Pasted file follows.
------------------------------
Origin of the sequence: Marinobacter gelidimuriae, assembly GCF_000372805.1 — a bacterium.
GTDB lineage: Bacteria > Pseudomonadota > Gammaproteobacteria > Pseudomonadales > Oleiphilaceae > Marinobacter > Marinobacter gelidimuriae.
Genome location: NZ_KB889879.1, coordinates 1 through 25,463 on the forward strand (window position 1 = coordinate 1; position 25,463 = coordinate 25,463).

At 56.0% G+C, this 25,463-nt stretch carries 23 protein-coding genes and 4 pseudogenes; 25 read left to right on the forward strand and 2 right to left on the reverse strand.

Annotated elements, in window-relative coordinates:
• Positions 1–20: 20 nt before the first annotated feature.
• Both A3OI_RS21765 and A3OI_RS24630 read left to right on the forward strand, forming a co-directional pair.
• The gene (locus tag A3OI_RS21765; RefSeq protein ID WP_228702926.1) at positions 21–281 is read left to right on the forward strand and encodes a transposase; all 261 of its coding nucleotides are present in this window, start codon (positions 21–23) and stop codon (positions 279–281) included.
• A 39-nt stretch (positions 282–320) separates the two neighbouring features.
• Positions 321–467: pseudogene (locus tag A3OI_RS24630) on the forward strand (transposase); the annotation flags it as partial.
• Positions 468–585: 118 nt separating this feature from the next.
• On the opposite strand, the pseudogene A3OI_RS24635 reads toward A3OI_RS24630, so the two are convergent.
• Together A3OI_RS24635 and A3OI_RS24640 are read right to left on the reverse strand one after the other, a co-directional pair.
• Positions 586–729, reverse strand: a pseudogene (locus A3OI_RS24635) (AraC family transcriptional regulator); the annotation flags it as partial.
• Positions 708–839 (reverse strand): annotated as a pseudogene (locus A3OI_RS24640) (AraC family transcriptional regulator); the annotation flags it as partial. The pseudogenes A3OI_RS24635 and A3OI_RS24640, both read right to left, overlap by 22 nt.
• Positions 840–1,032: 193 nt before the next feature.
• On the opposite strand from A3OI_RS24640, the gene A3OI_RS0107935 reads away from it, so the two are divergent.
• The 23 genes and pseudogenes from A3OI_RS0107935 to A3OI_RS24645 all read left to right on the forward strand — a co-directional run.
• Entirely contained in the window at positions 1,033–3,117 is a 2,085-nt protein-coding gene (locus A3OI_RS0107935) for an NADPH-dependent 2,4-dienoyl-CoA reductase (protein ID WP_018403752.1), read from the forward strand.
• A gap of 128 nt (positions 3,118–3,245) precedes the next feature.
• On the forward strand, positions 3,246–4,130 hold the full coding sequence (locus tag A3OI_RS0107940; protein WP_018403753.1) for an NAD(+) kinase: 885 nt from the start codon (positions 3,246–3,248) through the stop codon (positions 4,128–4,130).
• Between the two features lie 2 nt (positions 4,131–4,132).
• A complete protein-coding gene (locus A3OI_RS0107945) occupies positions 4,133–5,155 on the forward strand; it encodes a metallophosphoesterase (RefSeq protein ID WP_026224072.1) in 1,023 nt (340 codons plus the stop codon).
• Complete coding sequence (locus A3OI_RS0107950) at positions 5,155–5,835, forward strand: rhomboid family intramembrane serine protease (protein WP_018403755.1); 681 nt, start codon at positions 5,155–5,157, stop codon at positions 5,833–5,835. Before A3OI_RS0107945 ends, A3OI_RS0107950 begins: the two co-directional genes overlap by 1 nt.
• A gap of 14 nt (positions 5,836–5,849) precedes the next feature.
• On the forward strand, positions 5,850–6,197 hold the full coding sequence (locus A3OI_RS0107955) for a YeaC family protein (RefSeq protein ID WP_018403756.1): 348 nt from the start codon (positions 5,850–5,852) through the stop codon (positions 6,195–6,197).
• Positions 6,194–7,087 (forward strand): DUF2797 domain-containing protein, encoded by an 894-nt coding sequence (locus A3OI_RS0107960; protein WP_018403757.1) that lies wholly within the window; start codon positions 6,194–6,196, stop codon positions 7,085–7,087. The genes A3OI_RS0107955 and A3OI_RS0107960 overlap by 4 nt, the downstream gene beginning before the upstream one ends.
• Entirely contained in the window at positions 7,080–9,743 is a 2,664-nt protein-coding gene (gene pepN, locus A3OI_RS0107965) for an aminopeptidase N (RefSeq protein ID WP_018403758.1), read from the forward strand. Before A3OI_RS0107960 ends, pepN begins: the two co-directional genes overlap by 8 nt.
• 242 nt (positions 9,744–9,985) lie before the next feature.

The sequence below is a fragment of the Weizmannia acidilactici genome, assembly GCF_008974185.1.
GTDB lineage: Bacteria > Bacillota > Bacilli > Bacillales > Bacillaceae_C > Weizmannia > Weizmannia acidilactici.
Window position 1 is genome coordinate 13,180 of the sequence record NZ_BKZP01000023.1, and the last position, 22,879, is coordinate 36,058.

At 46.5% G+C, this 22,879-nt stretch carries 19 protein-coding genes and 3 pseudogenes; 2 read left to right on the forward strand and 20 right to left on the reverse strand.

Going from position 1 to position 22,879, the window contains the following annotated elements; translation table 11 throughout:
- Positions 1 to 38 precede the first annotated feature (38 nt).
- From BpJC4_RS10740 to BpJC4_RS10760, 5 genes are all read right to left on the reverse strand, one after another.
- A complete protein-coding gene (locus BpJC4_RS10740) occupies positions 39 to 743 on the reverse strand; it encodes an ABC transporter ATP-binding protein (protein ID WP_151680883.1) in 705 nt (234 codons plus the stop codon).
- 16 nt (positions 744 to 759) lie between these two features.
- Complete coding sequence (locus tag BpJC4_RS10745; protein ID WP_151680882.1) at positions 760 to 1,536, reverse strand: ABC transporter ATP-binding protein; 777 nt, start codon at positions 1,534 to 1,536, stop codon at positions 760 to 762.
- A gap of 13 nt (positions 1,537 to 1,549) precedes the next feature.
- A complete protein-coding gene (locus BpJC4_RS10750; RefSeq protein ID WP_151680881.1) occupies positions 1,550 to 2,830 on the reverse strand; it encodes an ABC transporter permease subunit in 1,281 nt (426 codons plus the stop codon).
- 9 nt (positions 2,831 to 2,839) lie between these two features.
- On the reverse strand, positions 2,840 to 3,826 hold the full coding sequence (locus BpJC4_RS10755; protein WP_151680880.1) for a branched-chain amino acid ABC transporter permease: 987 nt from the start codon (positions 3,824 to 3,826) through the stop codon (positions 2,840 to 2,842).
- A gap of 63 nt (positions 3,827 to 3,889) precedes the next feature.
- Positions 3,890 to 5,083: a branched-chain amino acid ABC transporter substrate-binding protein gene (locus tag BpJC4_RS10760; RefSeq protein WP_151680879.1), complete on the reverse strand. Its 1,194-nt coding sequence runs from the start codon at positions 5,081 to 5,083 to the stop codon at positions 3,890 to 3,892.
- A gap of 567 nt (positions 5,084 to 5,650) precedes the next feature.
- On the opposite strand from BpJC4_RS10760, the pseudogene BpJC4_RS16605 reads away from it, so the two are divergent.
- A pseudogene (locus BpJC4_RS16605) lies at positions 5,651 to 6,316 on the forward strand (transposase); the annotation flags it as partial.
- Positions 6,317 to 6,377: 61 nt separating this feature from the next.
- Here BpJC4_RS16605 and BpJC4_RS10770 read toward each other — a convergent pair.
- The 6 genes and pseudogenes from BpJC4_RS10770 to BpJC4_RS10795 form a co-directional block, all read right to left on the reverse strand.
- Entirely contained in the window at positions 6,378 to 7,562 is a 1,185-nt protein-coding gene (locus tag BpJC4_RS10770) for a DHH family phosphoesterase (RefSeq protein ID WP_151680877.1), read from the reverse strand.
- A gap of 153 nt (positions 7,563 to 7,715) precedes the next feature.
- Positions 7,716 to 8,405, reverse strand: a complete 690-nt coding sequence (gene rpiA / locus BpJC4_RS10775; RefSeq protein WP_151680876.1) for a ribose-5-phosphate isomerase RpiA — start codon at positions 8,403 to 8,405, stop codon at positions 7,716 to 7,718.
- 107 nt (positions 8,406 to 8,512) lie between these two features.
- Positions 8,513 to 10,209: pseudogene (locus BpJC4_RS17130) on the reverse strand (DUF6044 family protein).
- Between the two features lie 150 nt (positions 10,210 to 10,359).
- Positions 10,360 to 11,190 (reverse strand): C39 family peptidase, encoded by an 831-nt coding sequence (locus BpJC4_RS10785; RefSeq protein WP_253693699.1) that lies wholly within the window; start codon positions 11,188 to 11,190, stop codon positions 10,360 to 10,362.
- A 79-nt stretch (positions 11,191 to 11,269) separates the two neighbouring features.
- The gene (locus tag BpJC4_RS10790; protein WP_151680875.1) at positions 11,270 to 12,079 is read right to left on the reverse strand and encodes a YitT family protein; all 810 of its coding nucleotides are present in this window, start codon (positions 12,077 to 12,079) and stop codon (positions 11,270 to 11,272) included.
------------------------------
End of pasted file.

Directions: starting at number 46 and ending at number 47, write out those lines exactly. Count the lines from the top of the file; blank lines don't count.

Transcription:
- A gap of 567 nt (positions 5,084 to 5,650) precedes the next feature.
- On the opposite strand from BpJC4_RS10760, the pseudogene BpJC4_RS16605 reads away from it, so the two are divergent.